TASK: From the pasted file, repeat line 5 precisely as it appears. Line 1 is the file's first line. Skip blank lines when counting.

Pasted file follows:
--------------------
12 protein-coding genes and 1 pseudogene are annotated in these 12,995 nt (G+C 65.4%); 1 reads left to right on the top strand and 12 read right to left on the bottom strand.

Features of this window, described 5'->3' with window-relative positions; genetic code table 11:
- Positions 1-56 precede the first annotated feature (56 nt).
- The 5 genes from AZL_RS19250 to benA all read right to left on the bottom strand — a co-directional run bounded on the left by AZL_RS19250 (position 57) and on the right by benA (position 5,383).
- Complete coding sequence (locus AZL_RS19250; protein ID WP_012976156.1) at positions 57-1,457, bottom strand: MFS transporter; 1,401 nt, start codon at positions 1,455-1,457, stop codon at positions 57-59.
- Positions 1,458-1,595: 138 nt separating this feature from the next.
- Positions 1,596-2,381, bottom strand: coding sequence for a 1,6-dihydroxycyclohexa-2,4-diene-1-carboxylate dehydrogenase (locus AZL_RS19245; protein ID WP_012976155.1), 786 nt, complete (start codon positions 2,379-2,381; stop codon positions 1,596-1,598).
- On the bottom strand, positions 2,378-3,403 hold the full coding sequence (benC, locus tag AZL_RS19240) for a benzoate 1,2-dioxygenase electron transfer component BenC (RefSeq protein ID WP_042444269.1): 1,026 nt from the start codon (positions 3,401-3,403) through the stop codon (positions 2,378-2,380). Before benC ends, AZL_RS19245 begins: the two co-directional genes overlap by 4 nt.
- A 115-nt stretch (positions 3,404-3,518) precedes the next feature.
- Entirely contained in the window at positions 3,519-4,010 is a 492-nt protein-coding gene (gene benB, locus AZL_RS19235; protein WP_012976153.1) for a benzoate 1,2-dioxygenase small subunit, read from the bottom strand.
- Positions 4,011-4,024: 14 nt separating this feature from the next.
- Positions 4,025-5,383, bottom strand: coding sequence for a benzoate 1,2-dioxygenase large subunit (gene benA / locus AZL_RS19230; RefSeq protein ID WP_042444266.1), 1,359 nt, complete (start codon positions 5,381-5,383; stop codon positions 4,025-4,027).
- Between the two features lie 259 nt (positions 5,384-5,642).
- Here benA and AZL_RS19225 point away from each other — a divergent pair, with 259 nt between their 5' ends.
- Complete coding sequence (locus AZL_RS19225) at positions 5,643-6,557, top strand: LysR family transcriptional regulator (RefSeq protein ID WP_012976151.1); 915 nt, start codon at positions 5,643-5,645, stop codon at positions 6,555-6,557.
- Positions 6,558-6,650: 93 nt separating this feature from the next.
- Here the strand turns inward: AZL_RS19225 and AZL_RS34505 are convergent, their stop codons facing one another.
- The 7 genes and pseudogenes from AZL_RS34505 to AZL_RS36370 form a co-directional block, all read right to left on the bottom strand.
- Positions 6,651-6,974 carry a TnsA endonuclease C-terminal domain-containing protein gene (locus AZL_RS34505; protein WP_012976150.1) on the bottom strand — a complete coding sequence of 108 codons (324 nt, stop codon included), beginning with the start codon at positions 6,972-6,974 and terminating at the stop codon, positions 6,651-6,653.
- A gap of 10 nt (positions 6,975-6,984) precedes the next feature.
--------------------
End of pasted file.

- Complete coding sequence (locus AZL_RS19250; protein ID WP_012976156.1) at positions 57-1,457, bottom strand: MFS transporter; 1,401 nt, start codon at positions 1,455-1,457, stop codon at positions 57-59.